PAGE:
Knowing and preventing the loss of nutrients in your food will optimize your overall nutrition status. Nutrients can be lost prior to purchase, during home storage or in the cooking process. Maintaining good health requires: variety, balance and adequacy of nutrients on a daily basis. The following 8 tips will help assure you get the most nutrition from your food.
- CLEANING YOUR PRODUCE. Water works just fine. Water is 98% effective in removing bacteria an residue. Using a vegetable brush can eliminate the need to peel foods, a nutrient dense portion of the produce.
- FRESH IS BEST. Ever purchase produce that wilts or rots in a few days? Most likely its shelf life began long before your purchase. Add in the time for transportation and not only does it look rotten, to be certain there has loss of nutrients and taste. Summer is a great time to buy Local produce. Locate the nearest farmers market or two and plan weekly visits.
- CSA. COMMUNITY SUPPORTED AGRICULTURE. Fresh, local produce, some even offer fresh eggs, poultry etc. Throughout New Jersey and New York, you can support local farmers buy purchasing a share up front. You are supporting local farms and investing in your health with fresh, nutrient rich foods. CSA may not be for everyone, you’ll get a mix of foods, so being flexible and possibly experimental is helpful.
- FROZEN AFTER FRESH. Frozen produce is generally picked and processed immediately. Preserving the freshness and the nutrients. Cooking after freezing will has some nutritional consequences, however, the optimal level of nutrients at harvest give this food choice an advantage. Freezing excess produce from your CSA is also an option.
- ON YOUR SHELF. Now that you have fresh food, how can you keep it fresh. Avoid storing foods in too cold temperature. Refrigerator (temps 35-45) are typically too cold for tropical fruits, tomatoes, squash and eggplants. Only wash berries prior to eating not storing. Berries withstand cooler temperatures, store at 25 degrees. Avoid direct sunlight for all foods and maintain some space between produce to reduce rapid ripening.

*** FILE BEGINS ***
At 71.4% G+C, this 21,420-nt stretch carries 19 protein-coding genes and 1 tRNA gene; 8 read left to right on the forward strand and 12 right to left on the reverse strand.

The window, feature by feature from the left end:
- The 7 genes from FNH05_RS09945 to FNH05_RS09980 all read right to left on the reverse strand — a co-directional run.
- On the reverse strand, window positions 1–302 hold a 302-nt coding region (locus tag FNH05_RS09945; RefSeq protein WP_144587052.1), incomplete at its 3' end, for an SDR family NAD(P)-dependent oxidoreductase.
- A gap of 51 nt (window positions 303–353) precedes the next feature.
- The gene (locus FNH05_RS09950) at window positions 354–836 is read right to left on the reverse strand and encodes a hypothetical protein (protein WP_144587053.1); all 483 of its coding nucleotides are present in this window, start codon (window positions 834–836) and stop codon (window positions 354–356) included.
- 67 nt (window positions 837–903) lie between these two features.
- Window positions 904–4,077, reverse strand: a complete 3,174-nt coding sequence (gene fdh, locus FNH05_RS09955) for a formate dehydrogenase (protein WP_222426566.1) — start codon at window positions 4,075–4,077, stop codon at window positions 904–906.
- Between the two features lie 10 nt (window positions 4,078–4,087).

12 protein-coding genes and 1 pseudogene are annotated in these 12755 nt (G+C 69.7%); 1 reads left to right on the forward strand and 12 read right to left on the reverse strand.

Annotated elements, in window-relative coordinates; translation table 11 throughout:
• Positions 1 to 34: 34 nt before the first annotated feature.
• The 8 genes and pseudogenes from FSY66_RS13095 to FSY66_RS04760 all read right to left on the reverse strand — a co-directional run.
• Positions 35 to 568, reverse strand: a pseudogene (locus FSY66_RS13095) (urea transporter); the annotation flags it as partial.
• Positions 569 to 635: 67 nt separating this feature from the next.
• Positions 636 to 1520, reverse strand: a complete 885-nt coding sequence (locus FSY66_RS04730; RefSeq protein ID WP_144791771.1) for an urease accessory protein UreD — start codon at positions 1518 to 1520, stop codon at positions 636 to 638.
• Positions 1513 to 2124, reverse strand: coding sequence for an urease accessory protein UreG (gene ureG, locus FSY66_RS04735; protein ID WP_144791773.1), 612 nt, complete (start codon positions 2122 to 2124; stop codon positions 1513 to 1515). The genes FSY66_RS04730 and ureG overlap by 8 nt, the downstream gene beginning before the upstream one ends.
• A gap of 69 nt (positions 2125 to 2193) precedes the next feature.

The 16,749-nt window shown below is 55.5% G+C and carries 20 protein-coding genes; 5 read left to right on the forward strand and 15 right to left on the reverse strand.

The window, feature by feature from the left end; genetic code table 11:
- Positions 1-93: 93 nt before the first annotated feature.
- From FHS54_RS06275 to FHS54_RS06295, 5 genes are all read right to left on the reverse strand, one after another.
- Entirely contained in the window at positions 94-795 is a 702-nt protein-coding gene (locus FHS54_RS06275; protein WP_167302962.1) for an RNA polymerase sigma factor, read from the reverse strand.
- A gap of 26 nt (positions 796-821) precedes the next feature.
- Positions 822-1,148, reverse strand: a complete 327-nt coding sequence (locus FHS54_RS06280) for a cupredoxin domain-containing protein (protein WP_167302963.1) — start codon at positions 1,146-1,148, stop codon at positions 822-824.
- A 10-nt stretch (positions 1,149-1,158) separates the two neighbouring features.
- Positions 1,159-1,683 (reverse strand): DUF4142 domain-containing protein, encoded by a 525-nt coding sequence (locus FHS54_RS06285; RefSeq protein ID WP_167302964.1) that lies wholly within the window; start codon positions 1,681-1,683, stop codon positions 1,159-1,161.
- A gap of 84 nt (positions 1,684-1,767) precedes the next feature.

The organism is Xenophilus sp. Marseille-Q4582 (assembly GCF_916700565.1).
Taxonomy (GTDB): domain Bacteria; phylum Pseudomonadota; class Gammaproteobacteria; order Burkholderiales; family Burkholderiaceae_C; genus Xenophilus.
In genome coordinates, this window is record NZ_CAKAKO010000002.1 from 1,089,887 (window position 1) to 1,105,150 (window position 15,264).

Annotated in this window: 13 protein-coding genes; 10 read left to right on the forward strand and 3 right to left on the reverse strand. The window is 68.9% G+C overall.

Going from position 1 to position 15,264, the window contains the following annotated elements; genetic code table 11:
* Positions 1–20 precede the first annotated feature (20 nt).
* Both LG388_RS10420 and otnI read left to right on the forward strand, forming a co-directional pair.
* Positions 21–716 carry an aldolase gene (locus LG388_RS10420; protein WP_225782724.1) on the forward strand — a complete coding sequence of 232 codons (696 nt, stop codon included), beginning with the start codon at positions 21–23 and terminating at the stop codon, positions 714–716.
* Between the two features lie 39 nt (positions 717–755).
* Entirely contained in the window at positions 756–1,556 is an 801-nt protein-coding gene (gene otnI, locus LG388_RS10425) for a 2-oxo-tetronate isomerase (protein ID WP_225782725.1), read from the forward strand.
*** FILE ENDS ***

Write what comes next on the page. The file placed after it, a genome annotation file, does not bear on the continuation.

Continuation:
- MINIMAL COOKING. Fresh foods may need little or no cooking. A quick steam is best, grilling or roasting, at low temperatures and avoid direct contact with flames.
- WHAT ABOUT ORGANIC. Research favors reduction of our exposure to food pesticides and chemicals. Sounds simple enough, but what happens when organic food is shipped 1300 to 2000 miles? We lose the freshness. You can have both, organic and local in many cases, or make some choices. Moderation has it’s place here too!
- FERMENTED FOODS FOR GUT HEALTH. In addition to the health benefits of fresh foods, consider fermented foods. Fermented foods have been shown to improve gut health by boosting the beneficial bacteria in the gut. Fermented pickles, garlic, beets, and naturally fermented foods: kefir, yogurt, tempeh, soy sauce and kimchi. Extra veggies from the garden, CSA box or farmers market? Preserve their healthful benefits by fermenting, store for the winter. Yes, I know its only June!!!
HAPPY SUMMER EVERYONE.
MUCH GRATITUDE FOR OUR BEAUTIFUL,
BOUNTIFUL SUMMER HARVEST!